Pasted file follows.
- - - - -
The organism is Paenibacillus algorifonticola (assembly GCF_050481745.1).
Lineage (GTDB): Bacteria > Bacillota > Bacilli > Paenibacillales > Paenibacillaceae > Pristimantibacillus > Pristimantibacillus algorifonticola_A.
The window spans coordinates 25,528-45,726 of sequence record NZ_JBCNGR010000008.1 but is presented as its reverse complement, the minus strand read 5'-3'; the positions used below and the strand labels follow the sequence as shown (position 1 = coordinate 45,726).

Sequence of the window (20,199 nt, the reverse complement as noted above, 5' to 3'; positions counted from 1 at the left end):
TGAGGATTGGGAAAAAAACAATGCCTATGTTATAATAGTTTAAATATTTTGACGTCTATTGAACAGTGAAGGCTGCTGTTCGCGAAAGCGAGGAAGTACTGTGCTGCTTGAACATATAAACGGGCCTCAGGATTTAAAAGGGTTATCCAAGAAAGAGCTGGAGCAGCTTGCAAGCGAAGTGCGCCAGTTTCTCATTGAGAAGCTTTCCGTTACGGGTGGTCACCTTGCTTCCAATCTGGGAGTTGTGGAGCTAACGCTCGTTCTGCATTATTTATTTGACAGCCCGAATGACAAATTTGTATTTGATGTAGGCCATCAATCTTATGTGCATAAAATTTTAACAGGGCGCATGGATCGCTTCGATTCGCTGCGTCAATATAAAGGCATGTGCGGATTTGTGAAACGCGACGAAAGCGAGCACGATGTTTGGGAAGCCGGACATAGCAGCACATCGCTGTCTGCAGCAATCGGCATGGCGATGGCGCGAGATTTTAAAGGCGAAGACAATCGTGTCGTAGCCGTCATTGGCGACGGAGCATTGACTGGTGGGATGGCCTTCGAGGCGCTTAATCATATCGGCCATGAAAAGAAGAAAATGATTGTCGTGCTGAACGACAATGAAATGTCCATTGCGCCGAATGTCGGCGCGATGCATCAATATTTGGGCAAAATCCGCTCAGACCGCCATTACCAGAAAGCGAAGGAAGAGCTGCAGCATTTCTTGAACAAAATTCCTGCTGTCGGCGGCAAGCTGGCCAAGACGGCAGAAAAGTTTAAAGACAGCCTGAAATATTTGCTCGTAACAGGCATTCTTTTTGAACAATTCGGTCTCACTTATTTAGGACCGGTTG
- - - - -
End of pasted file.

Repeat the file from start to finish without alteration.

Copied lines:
The organism is Paenibacillus algorifonticola (assembly GCF_050481745.1).
Lineage (GTDB): Bacteria > Bacillota > Bacilli > Paenibacillales > Paenibacillaceae > Pristimantibacillus > Pristimantibacillus algorifonticola_A.
The window spans coordinates 25,528-45,726 of sequence record NZ_JBCNGR010000008.1 but is presented as its reverse complement, the minus strand read 5'-3'; the positions used below and the strand labels follow the sequence as shown (position 1 = coordinate 45,726).

Sequence of the window (20,199 nt, the reverse complement as noted above, 5' to 3'; positions counted from 1 at the left end):
TGAGGATTGGGAAAAAAACAATGCCTATGTTATAATAGTTTAAATATTTTGACGTCTATTGAACAGTGAAGGCTGCTGTTCGCGAAAGCGAGGAAGTACTGTGCTGCTTGAACATATAAACGGGCCTCAGGATTTAAAAGGGTTATCCAAGAAAGAGCTGGAGCAGCTTGCAAGCGAAGTGCGCCAGTTTCTCATTGAGAAGCTTTCCGTTACGGGTGGTCACCTTGCTTCCAATCTGGGAGTTGTGGAGCTAACGCTCGTTCTGCATTATTTATTTGACAGCCCGAATGACAAATTTGTATTTGATGTAGGCCATCAATCTTATGTGCATAAAATTTTAACAGGGCGCATGGATCGCTTCGATTCGCTGCGTCAATATAAAGGCATGTGCGGATTTGTGAAACGCGACGAAAGCGAGCACGATGTTTGGGAAGCCGGACATAGCAGCACATCGCTGTCTGCAGCAATCGGCATGGCGATGGCGCGAGATTTTAAAGGCGAAGACAATCGTGTCGTAGCCGTCATTGGCGACGGAGCATTGACTGGTGGGATGGCCTTCGAGGCGCTTAATCATATCGGCCATGAAAAGAAGAAAATGATTGTCGTGCTGAACGACAATGAAATGTCCATTGCGCCGAATGTCGGCGCGATGCATCAATATTTGGGCAAAATCCGCTCAGACCGCCATTACCAGAAAGCGAAGGAAGAGCTGCAGCATTTCTTGAACAAAATTCCTGCTGTCGGCGGCAAGCTGGCCAAGACGGCAGAAAAGTTTAAAGACAGCCTGAAATATTTGCTCGTAACAGGCATTCTTTTTGAACAATTCGGTCTCACTTATTTAGGACCGGTTG